11:34pm Monday 21 August 2017

Discovered a cause of intellectual disability and autism


However, in other cases, the mechanisms that produce them have not been clearly identified; this happens in most autism spectrum disorders. A study led by Manel Esteller, professor of Genetics at the University of Barcelona (UB) and ICREA research professor in the Bellvitge Biomedical Research Institute (IDIBELL), shows a mechanism that identifies the cause of intellectual disability in these cases. The study has been published in the prestigious journal Genetics in Medicine.

The study has analysed 215 cases of patients with intellectual disability, autism or Rett Syndrome without a known genetic defect. “The aim was to determine if we were able to find a molecular cause. The process has allow detecting a new mutated gene that may cause these disorders”, explains Esteller.

“The gene is JMJD1C (jumonji domain containing 1C) and it is an epigenetic gene; in other words, its function is to control the activity of other genes”, adds Esteller. Only a small percentage of non-inherited intellectual disability is due to the mutation of this gene. However, the finding suggests that many genes with low alteration frequency are responsible for the cases with unknown origin. According to Esteller, “it has been proved that the characterised gene binds MECP2, so it may be also involved in rare Rett syndrome cases”.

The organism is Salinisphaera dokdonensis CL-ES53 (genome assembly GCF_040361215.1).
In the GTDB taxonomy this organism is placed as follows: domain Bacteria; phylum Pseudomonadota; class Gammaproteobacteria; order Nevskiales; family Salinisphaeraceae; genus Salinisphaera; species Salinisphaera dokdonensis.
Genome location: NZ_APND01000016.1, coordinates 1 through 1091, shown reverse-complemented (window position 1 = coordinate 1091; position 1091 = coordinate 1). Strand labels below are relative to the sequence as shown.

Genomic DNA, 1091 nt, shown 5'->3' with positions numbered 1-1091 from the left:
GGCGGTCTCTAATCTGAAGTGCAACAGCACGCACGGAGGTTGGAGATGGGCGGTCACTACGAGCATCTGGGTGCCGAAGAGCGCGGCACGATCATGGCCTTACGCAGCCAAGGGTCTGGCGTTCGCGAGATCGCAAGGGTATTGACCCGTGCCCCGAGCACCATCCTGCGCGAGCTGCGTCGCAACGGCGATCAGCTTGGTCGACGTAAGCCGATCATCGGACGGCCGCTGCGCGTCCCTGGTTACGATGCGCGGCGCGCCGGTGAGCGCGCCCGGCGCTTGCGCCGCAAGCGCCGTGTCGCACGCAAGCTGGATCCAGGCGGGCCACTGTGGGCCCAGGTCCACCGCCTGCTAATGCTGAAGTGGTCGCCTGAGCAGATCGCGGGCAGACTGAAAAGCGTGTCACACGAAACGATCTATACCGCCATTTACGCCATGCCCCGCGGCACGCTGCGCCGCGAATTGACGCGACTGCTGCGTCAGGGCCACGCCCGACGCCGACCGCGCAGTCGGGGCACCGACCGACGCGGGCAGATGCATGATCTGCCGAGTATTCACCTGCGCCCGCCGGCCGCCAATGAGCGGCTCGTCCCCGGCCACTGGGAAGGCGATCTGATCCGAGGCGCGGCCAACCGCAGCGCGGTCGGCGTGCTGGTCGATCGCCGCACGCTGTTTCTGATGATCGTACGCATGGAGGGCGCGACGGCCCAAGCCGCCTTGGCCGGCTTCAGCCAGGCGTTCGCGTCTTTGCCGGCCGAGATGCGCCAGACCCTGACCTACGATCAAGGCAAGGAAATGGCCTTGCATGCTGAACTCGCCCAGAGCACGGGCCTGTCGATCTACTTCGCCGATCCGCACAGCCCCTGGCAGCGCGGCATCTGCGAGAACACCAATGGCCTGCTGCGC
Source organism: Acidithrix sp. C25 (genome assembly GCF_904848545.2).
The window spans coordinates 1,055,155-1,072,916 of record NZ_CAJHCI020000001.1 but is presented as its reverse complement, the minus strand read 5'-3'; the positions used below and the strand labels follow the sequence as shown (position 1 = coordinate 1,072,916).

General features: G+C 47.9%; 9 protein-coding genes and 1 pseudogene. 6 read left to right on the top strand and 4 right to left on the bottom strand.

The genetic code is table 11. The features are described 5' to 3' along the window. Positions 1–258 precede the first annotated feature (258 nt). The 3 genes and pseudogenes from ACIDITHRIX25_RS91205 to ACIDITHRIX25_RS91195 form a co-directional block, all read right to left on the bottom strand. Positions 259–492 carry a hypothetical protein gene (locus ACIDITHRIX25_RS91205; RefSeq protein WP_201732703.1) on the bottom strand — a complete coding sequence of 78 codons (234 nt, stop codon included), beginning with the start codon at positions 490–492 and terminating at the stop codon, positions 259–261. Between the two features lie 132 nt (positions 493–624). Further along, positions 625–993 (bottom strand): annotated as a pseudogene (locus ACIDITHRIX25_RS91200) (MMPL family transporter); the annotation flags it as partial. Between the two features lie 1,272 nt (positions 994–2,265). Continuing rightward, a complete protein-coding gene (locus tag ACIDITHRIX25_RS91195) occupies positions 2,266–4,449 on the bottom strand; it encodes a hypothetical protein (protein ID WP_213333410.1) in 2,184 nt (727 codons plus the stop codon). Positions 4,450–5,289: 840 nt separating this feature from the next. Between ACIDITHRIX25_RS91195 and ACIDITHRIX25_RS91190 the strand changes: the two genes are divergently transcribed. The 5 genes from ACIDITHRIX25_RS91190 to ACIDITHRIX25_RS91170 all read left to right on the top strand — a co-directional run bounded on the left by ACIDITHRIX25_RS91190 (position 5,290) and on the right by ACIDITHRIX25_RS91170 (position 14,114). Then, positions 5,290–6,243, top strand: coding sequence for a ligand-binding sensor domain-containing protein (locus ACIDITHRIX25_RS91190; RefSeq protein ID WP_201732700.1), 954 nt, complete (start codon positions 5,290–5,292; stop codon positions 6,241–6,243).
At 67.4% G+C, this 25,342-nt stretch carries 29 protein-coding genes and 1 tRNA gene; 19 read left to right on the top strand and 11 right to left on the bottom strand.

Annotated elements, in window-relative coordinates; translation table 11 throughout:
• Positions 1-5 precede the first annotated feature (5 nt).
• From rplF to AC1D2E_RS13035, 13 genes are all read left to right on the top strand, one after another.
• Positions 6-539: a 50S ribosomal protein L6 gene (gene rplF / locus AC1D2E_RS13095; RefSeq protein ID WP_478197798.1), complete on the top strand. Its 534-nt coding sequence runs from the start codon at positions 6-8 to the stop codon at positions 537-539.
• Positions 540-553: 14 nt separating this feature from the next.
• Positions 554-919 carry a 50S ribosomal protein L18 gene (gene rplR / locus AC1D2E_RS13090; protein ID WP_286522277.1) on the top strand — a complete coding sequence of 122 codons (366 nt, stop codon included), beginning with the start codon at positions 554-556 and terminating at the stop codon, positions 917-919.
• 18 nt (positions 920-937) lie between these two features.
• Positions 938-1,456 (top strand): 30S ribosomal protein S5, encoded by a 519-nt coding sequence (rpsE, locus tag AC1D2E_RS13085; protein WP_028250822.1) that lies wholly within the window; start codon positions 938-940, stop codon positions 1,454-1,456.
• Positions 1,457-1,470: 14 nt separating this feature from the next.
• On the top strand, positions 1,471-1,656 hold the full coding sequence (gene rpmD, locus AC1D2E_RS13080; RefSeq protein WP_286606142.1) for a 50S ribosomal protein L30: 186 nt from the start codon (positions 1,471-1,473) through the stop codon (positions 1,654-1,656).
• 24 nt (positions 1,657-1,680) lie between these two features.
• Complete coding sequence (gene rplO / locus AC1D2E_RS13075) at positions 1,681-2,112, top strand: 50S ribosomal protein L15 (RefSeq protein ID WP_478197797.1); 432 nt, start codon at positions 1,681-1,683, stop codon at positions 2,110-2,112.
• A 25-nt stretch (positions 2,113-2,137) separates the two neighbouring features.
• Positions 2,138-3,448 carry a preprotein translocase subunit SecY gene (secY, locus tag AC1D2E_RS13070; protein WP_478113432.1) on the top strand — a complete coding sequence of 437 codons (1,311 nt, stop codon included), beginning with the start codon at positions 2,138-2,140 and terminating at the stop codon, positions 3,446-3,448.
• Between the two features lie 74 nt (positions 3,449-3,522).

The study has been developed thanks to the funds provided by the European Union, the Catalan and Spanish associations for Rett syndrome, a crowdfunding campaign on Verkami and the foundations Daniel Bravo and Finestrelles. Esteller emphasizes that this proves “society’s commitment to research activity”.

Article reference

Sáez, M. A.; Fernández Rodríguez, J.; Moutinho, C.; Sánchez Mut, J. V.; Gómez, A.; Vidal, I.; Petazzi, P.; Szczesna, K.; López Serra, P.; Lucariello, M.; Lorden, P.; Delgado Morales, R.; De la Caritat, O. J.; Huertas, D.; Gelpí, J. L.; Orozco, M.; López Doriga, A.; Milà, M.; Pérez Jurat, L. A,.; Pineda, M.; Armstrong, J.; Lázaro, C.; Esteller, M. “Mutations in JMJD1C are involved in Rett syndrome and intellectual disability”. Genetics in Medicine, July 2015. Doi: 10.1038 / gim.2015.100

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